UCR podcast “Blue, Gold & BLACK” seeks to amplify Black voices

Admissions recruiter, Dominique Beale, and the Community Engagement and Outreach (CEO) unit of Undergraduate Admissions have launched a new podcast titled “Blue, Gold & BLACK”, dedicated to engaging with the Black community at UCR as well as prospective Black students. 

Ryan Poon /HIGHLANDER

According to Beale, prior to the official September launch, the Student Affairs and Marketing Department was instrumental in helping his team develop the podcast. With their help, the podcast came to fruition, and episodes are now developed largely by the CEO unit as well as himself. Each 45 minute-long episode features staff, faculty and administration interviews with the purpose of examining intersectionality as it pertains to the Black experience within the Highlander community. These episodes serve to amplify these community members’ voices and bring awareness to the work that they do in their respective campus sector. 

As an admissions recruiter for the CEO team, Beale stated that he plays a role in the recruitment of Black and African diasporic populations. He emphasized the importance of developing new and engaging ways to communicate and engage with the Black community, especially during the social justice movement that has been gaining more traction in 2020. Beale added that this year has further proven how imperative Black voices are in the social discussions taking place across the nation. “It is important that Black voices are amplified and centered in conversations about progress because often they are the ones leading the charge,” he stated.

Beale is optimistic that the podcast endeavor will be successful in engaging Black students, as it is and will continue raising awareness of all the people and resources that UCR has for them on campus. He explained that UCR is a large campus with many people, meaning it can be difficult for students to connect with staff, faculty, alumni and administration; as a result, students might not be knowledgeable about the Black representation that does exist at the university. “It is my hope that this podcast increases that awareness,” he explained, “so that current and prospective Black students can find meaningful mentorship and resources to improve their experience as a Black student here at UCR.” Beale added that it is important for current and prospective students to know that the university’s representation is deeper than simply having faces represented in promotional materials.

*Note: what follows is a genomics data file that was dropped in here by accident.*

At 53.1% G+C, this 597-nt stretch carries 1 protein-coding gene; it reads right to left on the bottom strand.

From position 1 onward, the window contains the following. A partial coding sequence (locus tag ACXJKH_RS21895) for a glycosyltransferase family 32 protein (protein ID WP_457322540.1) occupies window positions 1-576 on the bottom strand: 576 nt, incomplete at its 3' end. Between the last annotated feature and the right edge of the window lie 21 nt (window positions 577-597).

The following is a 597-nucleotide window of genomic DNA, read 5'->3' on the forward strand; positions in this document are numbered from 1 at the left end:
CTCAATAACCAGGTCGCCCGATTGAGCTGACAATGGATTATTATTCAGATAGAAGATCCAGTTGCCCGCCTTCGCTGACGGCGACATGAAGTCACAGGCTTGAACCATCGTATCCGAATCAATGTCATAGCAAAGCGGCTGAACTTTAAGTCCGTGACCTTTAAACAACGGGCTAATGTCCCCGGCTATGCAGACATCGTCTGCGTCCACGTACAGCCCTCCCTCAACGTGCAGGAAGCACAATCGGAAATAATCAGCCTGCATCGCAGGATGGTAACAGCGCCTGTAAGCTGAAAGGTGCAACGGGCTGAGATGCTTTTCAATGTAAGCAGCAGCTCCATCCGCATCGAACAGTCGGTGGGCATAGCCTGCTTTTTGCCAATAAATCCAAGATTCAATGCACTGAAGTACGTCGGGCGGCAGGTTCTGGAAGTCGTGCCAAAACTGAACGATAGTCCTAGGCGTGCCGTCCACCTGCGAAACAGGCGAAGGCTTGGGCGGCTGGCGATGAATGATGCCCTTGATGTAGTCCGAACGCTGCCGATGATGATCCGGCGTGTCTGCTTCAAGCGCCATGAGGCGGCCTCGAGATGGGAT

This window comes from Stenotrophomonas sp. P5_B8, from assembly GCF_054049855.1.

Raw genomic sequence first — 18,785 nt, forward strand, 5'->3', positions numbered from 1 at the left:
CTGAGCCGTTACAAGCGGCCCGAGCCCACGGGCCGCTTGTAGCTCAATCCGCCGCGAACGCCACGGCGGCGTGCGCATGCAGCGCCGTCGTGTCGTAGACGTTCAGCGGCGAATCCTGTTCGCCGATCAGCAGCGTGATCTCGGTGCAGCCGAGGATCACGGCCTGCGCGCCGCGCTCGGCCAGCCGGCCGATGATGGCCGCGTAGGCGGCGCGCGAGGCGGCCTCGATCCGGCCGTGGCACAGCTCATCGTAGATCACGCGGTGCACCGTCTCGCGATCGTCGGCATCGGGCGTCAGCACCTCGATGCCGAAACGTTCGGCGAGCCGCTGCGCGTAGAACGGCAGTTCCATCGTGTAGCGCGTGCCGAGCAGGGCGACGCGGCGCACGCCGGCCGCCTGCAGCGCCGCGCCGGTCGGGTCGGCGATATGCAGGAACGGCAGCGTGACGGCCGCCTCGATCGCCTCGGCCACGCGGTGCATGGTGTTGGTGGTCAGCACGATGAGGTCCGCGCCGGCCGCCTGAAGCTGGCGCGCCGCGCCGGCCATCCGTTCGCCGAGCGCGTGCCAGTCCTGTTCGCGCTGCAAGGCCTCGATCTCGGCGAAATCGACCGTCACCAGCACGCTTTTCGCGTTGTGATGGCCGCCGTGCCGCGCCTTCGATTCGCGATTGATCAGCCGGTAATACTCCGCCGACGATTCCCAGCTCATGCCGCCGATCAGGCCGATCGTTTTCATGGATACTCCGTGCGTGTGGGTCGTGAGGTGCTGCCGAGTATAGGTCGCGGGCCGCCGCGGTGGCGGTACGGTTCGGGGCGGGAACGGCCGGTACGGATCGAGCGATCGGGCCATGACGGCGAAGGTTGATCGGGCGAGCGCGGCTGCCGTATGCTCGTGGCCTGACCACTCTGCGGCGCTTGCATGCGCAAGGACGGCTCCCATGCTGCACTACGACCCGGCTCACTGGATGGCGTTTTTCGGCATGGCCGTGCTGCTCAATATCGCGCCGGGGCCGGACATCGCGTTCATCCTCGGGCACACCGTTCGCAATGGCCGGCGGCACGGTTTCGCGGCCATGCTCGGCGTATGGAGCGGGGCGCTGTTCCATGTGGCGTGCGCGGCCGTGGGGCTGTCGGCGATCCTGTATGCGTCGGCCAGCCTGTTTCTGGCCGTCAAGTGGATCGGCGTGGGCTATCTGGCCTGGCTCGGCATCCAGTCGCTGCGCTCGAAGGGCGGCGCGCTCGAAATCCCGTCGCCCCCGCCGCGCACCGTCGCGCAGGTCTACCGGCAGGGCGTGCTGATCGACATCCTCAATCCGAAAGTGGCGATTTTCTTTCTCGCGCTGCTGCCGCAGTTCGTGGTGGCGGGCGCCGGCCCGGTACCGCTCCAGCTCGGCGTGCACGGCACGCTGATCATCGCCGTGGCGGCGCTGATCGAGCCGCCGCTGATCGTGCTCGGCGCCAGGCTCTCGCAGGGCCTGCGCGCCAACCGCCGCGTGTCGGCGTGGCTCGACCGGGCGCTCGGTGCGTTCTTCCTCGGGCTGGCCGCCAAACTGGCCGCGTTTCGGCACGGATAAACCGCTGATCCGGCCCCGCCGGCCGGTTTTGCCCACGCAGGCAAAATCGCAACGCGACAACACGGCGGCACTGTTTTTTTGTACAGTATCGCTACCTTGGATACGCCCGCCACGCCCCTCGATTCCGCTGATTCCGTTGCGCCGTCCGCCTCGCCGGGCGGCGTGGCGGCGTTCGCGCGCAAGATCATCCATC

Jamal Myrick, director of African Student Programs, echoed these sentiments and voiced his support of “Blue, Gold, & BLACK”. He affirmed that the podcast is a “breath of fresh air” for many in the Black community at UCR, especially now given the uncertain national and international climate. Myrick also expressed his belief that the podcast helps reiterate that Blackness is not a monolith, and it manages to do so by incorporating Black individuals straight from the university community.

Though the school’s new virtual environment has created other issues for students looking to become involved and engaged with the Black community on campus, Beale assured that the “Blue, Gold & BLACK” podcast seeks to function as a useful resource for any individual desiring to learn more about the Black community at UCR. 

Beale concluded by adding that they hope to feature students in their newer episodes, which are aired every other Wednesday with the next scheduled for Dec. 2. For those interested, tune in to any streaming platforms like Apple, Spotify or YouTube, and find them on Instagram or Twitter.

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